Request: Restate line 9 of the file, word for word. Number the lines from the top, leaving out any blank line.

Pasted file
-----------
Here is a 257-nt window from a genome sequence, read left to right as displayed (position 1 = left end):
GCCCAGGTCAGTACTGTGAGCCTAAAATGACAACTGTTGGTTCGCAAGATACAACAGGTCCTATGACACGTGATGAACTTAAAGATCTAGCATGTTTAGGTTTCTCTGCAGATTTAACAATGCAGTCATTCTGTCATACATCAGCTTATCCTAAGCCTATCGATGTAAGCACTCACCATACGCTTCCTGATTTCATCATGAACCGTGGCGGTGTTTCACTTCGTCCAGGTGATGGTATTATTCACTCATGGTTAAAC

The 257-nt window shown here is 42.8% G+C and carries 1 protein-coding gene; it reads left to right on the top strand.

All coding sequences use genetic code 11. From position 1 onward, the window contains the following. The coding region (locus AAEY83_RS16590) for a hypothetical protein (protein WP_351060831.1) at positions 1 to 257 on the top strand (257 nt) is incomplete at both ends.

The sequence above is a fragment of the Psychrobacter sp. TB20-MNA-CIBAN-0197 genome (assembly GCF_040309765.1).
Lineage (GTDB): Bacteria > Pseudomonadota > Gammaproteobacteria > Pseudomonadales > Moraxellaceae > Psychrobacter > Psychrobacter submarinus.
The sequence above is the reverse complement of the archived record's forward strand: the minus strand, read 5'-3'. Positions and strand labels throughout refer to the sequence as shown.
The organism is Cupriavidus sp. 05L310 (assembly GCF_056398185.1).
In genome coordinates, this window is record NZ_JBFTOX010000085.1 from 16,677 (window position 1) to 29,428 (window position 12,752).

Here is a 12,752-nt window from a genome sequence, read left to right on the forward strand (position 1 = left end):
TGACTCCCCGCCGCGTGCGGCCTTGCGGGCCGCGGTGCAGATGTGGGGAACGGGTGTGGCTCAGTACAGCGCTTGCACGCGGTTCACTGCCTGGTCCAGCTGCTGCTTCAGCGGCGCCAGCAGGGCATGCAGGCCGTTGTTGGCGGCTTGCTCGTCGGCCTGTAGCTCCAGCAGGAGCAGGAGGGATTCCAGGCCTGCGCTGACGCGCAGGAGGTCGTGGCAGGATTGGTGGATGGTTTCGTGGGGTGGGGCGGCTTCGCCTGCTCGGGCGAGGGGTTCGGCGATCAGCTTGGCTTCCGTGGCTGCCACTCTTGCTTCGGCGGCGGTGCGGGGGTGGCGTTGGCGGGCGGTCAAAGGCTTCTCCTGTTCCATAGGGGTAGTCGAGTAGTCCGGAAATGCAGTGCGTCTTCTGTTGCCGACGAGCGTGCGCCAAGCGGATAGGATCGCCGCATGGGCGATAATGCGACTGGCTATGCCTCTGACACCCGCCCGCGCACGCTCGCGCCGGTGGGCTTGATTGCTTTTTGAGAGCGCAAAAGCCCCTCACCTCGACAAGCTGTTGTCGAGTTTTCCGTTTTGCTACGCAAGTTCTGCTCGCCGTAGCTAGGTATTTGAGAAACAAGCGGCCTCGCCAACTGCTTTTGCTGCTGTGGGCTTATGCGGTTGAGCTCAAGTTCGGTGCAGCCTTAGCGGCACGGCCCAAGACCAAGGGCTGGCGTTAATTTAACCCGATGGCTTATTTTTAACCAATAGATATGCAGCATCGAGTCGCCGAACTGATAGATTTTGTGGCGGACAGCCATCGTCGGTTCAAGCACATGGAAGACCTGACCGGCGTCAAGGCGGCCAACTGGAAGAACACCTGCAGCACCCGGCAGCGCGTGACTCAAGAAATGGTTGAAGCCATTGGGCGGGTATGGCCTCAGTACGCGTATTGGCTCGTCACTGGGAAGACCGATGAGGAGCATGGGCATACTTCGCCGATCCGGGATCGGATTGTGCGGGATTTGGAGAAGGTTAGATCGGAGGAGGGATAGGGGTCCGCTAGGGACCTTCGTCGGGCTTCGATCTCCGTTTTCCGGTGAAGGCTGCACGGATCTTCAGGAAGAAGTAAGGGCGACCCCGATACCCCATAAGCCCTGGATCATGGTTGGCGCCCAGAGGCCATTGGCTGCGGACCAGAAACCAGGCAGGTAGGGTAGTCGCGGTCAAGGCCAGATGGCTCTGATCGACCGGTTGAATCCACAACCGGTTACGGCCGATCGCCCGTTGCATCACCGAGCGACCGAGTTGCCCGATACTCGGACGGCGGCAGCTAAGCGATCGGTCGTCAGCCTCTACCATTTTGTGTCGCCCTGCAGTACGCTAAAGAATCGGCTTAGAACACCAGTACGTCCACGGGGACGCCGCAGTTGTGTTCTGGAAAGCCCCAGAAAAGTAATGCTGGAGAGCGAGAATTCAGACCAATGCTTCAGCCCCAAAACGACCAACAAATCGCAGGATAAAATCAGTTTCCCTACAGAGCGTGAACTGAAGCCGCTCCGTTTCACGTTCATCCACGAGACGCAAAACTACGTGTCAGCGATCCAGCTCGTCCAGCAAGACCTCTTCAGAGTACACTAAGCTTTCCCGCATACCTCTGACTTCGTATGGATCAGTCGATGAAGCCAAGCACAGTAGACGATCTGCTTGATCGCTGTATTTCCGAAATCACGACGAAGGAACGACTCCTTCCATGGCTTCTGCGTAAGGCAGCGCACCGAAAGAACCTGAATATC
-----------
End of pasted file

In genome coordinates, this window is record NZ_JBFTOX010000085.1 from 16,677 (window position 1) to 29,428 (window position 12,752).